A weird thing happened during the summer between having 6th/9th graders and having 7th/10th graders. I became prematurely obsolete.
Oh, my two daughters still need me to drive, and pay for things, and sign permission slips. There are still things that only I can do for them – I’m still the one who sees the lip quiver of distress that no one else notices, because I’ve monitored that face since it was one second old, and the one who knows when, in the middle of someone’s crabby tirade, to say, “You seem hungry. Are you maybe hungry?”
But as this school year gains momentum it’s clear to me that my kids’ need for hands-on mothering from me has plummeted since June. They both went to sleepaway camp, which always acts like a rocket booster to human development. A week or two (or three) without your parents does wonders at teaching you to be self-sufficient.
They’re both busy with school and ballet, and now they both babysit in the ‘hood so they’re basically moving between school-homework-ballet-work-sleep on their own timetables, needing me only when distances between one and the next are too long to walk. I’ll say it until One Direction are wrinkled and playing hotel lounges: my husband and I lucked out with these kids. We do not take their self-sufficiency for granted.
I remember dreaming of this time, back when I was nursing a baby and trying to build a Thomas the Train track for a toddler while simultaneously folding a load of laundry. When even four hours of uninterrupted sleep seemed like a gift. When little hands tugged at me and high-pitched voices begged for attention all day, every day. I pictured a time when my kids would be self-sufficient, when I would actually have enough time to myself that there was even a little extra for reading, or writing a letter, or watching a television show.
When your kids are small it feels like they will be with you forever, always greedy for more of you. Time just stretches out to the horizon like a long, long line littered with Polly Pocket shoes and stray Legos.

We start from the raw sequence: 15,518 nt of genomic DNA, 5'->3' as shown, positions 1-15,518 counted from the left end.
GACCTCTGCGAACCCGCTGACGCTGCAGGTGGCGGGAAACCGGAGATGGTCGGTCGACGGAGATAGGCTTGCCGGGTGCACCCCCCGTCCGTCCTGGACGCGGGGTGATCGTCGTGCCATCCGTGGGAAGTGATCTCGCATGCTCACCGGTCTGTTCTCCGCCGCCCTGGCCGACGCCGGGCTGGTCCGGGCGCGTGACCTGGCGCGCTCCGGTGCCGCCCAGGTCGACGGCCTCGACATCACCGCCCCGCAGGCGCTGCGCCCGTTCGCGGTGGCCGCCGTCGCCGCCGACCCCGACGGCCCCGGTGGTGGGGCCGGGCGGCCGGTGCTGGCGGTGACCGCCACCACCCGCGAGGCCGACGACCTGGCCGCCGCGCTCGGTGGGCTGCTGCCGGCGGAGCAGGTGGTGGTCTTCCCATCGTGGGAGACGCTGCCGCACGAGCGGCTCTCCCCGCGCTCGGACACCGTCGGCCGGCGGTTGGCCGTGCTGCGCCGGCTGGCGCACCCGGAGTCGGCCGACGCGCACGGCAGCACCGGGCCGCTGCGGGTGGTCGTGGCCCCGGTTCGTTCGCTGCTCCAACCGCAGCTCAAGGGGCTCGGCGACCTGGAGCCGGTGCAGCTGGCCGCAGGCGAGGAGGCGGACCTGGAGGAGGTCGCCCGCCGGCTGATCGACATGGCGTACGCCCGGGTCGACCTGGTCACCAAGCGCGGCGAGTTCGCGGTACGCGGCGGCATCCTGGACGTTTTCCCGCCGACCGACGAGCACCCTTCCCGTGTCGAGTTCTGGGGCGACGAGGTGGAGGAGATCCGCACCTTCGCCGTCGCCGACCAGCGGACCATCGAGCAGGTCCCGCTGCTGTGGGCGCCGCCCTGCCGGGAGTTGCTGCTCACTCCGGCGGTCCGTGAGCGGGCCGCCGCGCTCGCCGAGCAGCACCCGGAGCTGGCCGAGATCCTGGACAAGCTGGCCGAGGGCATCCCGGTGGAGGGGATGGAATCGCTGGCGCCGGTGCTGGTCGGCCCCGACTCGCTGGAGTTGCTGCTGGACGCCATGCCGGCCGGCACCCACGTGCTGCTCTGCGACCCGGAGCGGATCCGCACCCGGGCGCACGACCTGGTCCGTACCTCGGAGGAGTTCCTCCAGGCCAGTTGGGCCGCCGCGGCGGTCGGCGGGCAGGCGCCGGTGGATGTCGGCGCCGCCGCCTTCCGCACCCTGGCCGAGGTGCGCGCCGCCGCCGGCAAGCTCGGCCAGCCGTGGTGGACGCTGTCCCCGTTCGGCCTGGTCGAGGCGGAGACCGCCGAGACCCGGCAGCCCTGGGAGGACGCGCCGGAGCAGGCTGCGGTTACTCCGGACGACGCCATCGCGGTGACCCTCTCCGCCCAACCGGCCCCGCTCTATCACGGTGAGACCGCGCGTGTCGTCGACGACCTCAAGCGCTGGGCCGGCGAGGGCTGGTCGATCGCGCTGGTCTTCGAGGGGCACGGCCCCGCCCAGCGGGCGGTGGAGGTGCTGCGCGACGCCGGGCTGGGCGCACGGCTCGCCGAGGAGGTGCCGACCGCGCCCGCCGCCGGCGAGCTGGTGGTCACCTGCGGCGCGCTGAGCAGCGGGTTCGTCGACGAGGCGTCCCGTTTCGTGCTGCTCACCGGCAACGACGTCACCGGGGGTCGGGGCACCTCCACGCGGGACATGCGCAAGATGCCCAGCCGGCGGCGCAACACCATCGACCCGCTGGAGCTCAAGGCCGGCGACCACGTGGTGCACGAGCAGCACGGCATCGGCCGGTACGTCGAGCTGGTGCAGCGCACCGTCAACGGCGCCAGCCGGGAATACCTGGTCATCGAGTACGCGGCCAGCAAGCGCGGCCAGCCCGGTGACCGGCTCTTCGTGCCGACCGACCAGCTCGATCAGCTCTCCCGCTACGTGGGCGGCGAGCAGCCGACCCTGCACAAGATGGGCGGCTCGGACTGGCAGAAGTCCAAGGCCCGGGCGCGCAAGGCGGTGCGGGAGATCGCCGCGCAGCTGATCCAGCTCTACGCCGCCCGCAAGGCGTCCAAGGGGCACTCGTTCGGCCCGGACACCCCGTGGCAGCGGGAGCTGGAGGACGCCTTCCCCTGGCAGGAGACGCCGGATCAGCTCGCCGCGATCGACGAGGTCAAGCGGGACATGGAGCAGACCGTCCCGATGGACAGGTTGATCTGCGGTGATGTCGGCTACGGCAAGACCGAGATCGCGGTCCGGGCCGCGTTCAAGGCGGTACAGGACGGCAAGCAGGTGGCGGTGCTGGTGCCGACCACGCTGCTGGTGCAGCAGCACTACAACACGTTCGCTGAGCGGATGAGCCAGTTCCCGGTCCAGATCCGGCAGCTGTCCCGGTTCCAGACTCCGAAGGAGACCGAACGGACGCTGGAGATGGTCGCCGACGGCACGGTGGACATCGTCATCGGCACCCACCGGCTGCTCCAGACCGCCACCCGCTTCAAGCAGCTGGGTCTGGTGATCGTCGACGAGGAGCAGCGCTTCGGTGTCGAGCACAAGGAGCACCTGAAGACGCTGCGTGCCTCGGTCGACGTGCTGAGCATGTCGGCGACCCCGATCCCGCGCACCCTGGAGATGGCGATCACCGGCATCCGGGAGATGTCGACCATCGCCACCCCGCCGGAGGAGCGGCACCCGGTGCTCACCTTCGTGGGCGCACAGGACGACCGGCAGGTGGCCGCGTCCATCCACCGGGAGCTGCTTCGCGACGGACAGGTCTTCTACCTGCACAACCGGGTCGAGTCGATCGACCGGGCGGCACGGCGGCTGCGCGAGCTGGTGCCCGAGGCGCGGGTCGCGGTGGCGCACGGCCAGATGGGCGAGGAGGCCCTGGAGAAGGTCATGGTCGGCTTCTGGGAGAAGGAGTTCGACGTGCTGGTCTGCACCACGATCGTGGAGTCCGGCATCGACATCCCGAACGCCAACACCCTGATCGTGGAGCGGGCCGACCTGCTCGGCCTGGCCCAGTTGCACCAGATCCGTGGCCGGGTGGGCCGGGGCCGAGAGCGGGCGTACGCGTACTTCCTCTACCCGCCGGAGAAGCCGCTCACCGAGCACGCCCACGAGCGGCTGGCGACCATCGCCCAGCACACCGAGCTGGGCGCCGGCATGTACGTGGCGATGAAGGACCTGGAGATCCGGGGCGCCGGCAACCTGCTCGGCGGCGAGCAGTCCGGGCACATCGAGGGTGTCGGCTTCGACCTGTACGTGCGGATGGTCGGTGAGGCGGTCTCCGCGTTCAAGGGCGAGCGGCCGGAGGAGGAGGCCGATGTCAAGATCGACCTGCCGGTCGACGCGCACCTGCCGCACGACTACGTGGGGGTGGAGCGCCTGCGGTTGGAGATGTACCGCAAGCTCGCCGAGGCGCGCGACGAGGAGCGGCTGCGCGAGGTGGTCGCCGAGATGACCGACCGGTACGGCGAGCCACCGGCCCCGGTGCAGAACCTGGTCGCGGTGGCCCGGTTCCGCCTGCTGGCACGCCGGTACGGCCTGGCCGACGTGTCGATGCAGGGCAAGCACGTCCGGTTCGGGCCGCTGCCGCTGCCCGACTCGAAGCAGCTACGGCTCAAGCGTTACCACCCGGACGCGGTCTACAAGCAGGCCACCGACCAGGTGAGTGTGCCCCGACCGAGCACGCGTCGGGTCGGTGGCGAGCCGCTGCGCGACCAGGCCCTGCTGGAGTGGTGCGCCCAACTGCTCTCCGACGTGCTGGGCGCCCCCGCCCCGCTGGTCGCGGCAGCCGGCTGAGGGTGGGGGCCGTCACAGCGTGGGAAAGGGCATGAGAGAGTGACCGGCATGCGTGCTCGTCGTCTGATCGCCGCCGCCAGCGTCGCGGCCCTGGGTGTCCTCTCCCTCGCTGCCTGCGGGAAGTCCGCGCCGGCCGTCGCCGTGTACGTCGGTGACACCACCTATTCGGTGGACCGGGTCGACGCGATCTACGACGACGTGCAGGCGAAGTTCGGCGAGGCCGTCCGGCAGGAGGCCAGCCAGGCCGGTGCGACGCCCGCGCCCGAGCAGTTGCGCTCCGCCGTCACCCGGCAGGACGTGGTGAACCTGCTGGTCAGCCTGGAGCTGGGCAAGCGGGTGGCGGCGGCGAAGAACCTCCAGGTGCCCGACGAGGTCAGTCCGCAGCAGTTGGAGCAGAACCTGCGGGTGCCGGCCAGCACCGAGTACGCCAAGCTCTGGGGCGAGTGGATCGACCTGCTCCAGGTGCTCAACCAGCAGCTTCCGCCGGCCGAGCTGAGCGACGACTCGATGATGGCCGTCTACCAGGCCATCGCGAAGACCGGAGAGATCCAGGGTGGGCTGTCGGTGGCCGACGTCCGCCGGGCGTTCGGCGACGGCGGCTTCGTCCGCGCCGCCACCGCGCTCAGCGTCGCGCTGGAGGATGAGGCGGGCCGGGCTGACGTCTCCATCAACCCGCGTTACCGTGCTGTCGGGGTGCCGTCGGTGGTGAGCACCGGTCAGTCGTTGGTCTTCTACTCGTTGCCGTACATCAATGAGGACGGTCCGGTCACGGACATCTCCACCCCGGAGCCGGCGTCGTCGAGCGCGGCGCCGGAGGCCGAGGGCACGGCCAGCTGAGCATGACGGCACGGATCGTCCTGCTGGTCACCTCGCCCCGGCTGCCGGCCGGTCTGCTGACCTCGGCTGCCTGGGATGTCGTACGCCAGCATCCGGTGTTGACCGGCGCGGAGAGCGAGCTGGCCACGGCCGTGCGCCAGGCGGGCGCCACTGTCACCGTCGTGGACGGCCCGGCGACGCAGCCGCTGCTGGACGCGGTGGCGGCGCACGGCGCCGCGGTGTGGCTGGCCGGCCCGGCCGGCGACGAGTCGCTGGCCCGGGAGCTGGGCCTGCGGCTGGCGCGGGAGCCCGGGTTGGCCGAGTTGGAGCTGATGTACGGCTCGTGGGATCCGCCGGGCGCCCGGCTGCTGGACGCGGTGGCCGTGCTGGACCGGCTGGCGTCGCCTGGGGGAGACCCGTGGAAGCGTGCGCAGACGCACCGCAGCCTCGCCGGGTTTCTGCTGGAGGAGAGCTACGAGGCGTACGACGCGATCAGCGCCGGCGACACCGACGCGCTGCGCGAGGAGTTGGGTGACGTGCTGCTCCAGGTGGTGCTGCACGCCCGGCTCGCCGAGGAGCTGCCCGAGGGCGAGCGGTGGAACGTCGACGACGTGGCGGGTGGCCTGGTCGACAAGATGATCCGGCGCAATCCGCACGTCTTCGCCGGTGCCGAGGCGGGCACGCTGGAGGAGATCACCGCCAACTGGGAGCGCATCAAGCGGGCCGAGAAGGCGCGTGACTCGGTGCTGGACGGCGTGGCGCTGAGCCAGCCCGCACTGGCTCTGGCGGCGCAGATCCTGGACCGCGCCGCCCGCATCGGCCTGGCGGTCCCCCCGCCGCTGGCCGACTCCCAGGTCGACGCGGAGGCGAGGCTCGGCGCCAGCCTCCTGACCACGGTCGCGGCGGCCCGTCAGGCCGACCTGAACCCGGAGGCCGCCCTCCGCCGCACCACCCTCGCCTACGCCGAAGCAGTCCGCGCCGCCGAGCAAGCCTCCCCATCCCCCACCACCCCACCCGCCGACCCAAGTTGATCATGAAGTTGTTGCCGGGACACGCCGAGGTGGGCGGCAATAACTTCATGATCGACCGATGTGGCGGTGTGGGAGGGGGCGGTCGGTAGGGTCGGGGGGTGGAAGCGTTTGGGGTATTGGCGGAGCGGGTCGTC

But now I think that the time with your kids is really more like a penny dropped into one of those big spiral wishing wells you find at science museums that demonstrate centrifugal force (and collect donations for the museum in the process.) Do you know the ones I mean? The penny starts off traveling lazily around the wide lip of the funnel-shape, but it picks up momentum as it rolls, and soon it’s circling, tight and fast, and before you know it the penny has dropped through the whole. Time’s up. Your kid is eighteen, dropped through the hole and gone.
We’re two thirds of the way down the vortex with our youngest kid. I can’t even think about how close we are to the end with our eldest. She came home the other day and asked if we could meet with a college counselor, just to make sure she’s got all her ducks in line for the rest of high school. She talks about the merits of big universities over small colleges, about something she read on the Northwestern University web site, about having me buy her a SAT prep book. She’s pretty much picking out her dorm room bedspread and she still has three years of high school left.
When your kids are small, you can’t imagine the viscous nature of time will thin to a point where it just flows like liquid through your hands.
But it does. And as I sit on a couch with my book, my kids elsewhere in the house doing whatever they do without me, I wish I could gather it all up in a giant wishing well so I could parcel it out, drop by precious drop.
Band of Horses found a little patch of heaven in Jackson Hole, WY, plopped themselves down, and played a concert. I love these guys.